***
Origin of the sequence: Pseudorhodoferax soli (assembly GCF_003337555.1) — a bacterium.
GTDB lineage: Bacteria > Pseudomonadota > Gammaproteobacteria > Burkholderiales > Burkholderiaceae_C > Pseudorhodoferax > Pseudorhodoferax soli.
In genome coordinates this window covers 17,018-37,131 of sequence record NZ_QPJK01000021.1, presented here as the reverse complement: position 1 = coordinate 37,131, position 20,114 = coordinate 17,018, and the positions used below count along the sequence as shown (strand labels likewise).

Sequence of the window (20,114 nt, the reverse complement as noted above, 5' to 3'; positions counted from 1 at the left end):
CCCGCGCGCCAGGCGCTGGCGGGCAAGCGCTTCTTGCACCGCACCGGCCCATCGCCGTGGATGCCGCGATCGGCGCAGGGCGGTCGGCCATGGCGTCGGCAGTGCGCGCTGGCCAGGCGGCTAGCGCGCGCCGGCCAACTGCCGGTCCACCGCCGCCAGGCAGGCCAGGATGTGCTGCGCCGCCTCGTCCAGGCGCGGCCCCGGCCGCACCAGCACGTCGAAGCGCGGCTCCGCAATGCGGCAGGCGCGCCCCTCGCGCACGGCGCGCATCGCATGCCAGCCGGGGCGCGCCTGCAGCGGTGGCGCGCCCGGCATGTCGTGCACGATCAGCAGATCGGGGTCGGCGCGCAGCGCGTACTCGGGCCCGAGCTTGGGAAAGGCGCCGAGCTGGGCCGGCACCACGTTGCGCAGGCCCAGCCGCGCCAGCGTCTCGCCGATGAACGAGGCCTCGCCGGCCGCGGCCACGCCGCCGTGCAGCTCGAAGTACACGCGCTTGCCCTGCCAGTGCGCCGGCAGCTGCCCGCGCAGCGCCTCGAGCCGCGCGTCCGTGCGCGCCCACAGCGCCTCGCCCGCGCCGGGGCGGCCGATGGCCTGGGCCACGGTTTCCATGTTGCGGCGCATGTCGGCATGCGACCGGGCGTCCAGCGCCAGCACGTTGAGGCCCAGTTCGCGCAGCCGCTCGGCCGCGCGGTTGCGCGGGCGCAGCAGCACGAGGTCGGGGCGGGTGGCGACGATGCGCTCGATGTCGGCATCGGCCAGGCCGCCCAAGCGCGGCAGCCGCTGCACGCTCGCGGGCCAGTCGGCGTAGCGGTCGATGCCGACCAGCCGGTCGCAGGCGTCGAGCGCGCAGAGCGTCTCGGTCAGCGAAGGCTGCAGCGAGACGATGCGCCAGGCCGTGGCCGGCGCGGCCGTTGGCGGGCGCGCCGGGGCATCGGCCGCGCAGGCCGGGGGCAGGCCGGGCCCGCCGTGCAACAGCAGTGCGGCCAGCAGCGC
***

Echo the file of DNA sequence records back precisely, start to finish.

Origin of the sequence: Pseudorhodoferax soli (assembly GCF_003337555.1) — a bacterium.
GTDB lineage: Bacteria > Pseudomonadota > Gammaproteobacteria > Burkholderiales > Burkholderiaceae_C > Pseudorhodoferax > Pseudorhodoferax soli.
In genome coordinates this window covers 17,018-37,131 of sequence record NZ_QPJK01000021.1, presented here as the reverse complement: position 1 = coordinate 37,131, position 20,114 = coordinate 17,018, and the positions used below count along the sequence as shown (strand labels likewise).

Sequence of the window (20,114 nt, the reverse complement as noted above, 5' to 3'; positions counted from 1 at the left end):
CCCGCGCGCCAGGCGCTGGCGGGCAAGCGCTTCTTGCACCGCACCGGCCCATCGCCGTGGATGCCGCGATCGGCGCAGGGCGGTCGGCCATGGCGTCGGCAGTGCGCGCTGGCCAGGCGGCTAGCGCGCGCCGGCCAACTGCCGGTCCACCGCCGCCAGGCAGGCCAGGATGTGCTGCGCCGCCTCGTCCAGGCGCGGCCCCGGCCGCACCAGCACGTCGAAGCGCGGCTCCGCAATGCGGCAGGCGCGCCCCTCGCGCACGGCGCGCATCGCATGCCAGCCGGGGCGCGCCTGCAGCGGTGGCGCGCCCGGCATGTCGTGCACGATCAGCAGATCGGGGTCGGCGCGCAGCGCGTACTCGGGCCCGAGCTTGGGAAAGGCGCCGAGCTGGGCCGGCACCACGTTGCGCAGGCCCAGCCGCGCCAGCGTCTCGCCGATGAACGAGGCCTCGCCGGCCGCGGCCACGCCGCCGTGCAGCTCGAAGTACACGCGCTTGCCCTGCCAGTGCGCCGGCAGCTGCCCGCGCAGCGCCTCGAGCCGCGCGTCCGTGCGCGCCCACAGCGCCTCGCCCGCGCCGGGGCGGCCGATGGCCTGGGCCACGGTTTCCATGTTGCGGCGCATGTCGGCATGCGACCGGGCGTCCAGCGCCAGCACGTTGAGGCCCAGTTCGCGCAGCCGCTCGGCCGCGCGGTTGCGCGGGCGCAGCAGCACGAGGTCGGGGCGGGTGGCGACGATGCGCTCGATGTCGGCATCGGCCAGGCCGCCCAAGCGCGGCAGCCGCTGCACGCTCGCGGGCCAGTCGGCGTAGCGGTCGATGCCGACCAGCCGGTCGCAGGCGTCGAGCGCGCAGAGCGTCTCGGTCAGCGAAGGCTGCAGCGAGACGATGCGCCAGGCCGTGGCCGGCGCGGCCGTTGGCGGGCGCGCCGGGGCATCGGCCGCGCAGGCCGGGGGCAGGCCGGGCCCGCCGTGCAACAGCAGTGCGGCCAGCAGCGC